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Age-Friendly Helps Everyone

Tim Vandermel and his son, Will, volunteer for the 10th Annual Fall Clean-up in The Village of Shorewood. Photo by Kat Schleicher.

By David Lewellen

Every year on a Saturday in late fall, about 150 volunteers fan out in the Milwaukee suburb of Shorewood on a mission to clean up the yards of older residents. Volunteers from churches, Scout troops and school groups rake leaves, put away patio furniture and do whatever else is needed to help 35 households get ready for winter.

“We try to meet and connect with as many of the people as we can,” said Emma Boehm, a Shorewood High School senior who has done the cleanup for six years. “There’s one lady who’s always super excited to see us and tells us stories about when she was our age and shows us pictures.”

And that’s the point. “It’s not about leaves,” said Sue Kelley, the facilitator of Shorewood Connects, which started the project about a decade ago. “It’s about connections and relationships.”

Those kinds of connections are one key to a good place to grow old in, and one reason why Shorewood has joined more than 190 other localities in the AARP Network of Age-Friendly Communities. It was the first in Wisconsin to do so. The state’s other early adopters in 2017 were Greendale, another Milwaukee suburb, and Sheboygan, a city of about 50,000 on Lake Michigan.

AARP Wisconsin hopes at least three more cities will join the network in 2018, and more in subsequent years.

“Communities are looking at demographic changes, and they realize they’re going to have to address those needs,” said AARP Wisconsin state director Sam Wilson.

An age-friendly community is “a place where you’re still a valuable asset in that community, where residents feel safe and secure, with affordable housing and transportation, and services that allow people to age in place,” he said.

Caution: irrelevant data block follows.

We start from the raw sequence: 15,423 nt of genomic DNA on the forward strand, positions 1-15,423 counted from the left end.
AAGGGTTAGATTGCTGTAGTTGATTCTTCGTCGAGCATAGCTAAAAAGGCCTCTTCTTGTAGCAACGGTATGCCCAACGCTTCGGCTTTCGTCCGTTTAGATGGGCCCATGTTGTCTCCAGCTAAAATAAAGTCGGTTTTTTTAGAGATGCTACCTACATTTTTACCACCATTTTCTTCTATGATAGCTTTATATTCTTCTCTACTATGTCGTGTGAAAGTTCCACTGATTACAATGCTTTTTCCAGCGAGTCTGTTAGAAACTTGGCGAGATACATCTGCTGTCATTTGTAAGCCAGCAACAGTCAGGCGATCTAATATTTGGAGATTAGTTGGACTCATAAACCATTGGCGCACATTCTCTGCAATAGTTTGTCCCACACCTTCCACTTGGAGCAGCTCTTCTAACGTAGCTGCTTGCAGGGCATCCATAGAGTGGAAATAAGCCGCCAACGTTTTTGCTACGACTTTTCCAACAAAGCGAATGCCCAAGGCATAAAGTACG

Grassroots input important
Obvious items on the network’s checklist include public transportation, pedestrian safety and access to health care, but it goes deeper. Civic participation and employment, for instance, measure whether businesses in the community are willing to hire older workers.

“It’s an opportunity, if you can see older adults as a critical workforce,” Wilson said.

A community that is conscious of including older adults will also be looking out for residents of any age. For example, curb cuts for walkers or wheelchairs also help parents pushing strollers.

“The whole point is to be as inclusive as possible,” Wilson said.

“It’s not just for our current generation of older people, but for everyone,” said Theresa Bellone, facilitator of the group that pushed for the age-friendly designation in Greendale. Looking at the list of age-friendly localities and wondering how to get started, her group decided to work on communications and produced a guide to senior services specific to their village.

Bellone has also talked to similar-sized communities in Vermont and Michigan to learn from their experiences. “AARP had a blueprint we could follow,” she said. “Now we have to take the next step and put together a community improvement plan.”

Although endorsement from local elected officials is necessary, the real push for designation usually comes from a volunteer group. Communities assess strengths and weaknesses in housing, transportation, caregiving and social engagement.

“You start with low-hanging fruit, something that people are already interested in, and then people start to see what age-friendly looks like,” Kelley said. “For us, that was the yard cleanup. People are eager to help and be part of something larger.” Shorewood Connects is gathering feedback from residents about livability and will consider developing a new action plan, she said.

“It’s not just a sign at the city limits,” Wilson said. “That’s not what age-friendly is about. It’s a process to ensure that a community is great for all ages and doesn’t stop.

David Lewellen is a writer living in Glendale, Wisc.

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